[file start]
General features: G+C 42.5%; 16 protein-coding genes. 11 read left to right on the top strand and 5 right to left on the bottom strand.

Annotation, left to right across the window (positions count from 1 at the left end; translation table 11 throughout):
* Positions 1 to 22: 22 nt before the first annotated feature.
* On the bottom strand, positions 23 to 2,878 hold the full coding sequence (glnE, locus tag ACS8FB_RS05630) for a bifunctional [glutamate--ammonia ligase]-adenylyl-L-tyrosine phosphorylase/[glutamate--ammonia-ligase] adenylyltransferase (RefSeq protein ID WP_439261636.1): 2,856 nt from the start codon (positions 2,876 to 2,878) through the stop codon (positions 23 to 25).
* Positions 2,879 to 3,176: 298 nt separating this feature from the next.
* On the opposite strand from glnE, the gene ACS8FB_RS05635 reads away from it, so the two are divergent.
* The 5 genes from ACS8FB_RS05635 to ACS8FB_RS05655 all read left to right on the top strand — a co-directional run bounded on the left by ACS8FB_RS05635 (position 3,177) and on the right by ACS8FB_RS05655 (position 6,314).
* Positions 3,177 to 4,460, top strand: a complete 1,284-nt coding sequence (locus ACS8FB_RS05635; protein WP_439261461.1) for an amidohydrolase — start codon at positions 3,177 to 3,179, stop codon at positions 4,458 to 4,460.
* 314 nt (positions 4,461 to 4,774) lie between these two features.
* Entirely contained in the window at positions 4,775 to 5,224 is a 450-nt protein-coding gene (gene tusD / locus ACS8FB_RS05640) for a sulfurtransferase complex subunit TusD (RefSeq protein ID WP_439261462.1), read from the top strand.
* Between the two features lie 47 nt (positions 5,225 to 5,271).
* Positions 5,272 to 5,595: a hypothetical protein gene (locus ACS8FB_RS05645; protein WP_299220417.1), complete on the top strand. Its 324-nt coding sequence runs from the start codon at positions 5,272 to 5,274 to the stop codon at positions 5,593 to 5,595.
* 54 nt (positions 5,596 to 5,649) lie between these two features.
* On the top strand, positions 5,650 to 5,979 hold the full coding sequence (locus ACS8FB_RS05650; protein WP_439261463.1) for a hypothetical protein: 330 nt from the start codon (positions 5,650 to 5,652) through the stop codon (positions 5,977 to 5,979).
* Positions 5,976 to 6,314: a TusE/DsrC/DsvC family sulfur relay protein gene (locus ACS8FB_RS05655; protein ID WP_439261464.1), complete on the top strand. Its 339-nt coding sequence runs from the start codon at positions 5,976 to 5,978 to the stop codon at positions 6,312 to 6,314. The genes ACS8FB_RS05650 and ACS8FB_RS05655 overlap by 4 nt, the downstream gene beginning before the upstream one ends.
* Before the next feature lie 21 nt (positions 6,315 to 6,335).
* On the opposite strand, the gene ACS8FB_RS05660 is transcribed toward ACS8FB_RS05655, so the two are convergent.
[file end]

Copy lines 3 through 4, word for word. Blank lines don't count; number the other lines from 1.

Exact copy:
* Positions 1 to 22: 22 nt before the first annotated feature.
* On the bottom strand, positions 23 to 2,878 hold the full coding sequence (glnE, locus tag ACS8FB_RS05630) for a bifunctional [glutamate--ammonia ligase]-adenylyl-L-tyrosine phosphorylase/[glutamate--ammonia-ligase] adenylyltransferase (RefSeq protein ID WP_439261636.1): 2,856 nt from the start codon (positions 2,876 to 2,878) through the stop codon (positions 23 to 25).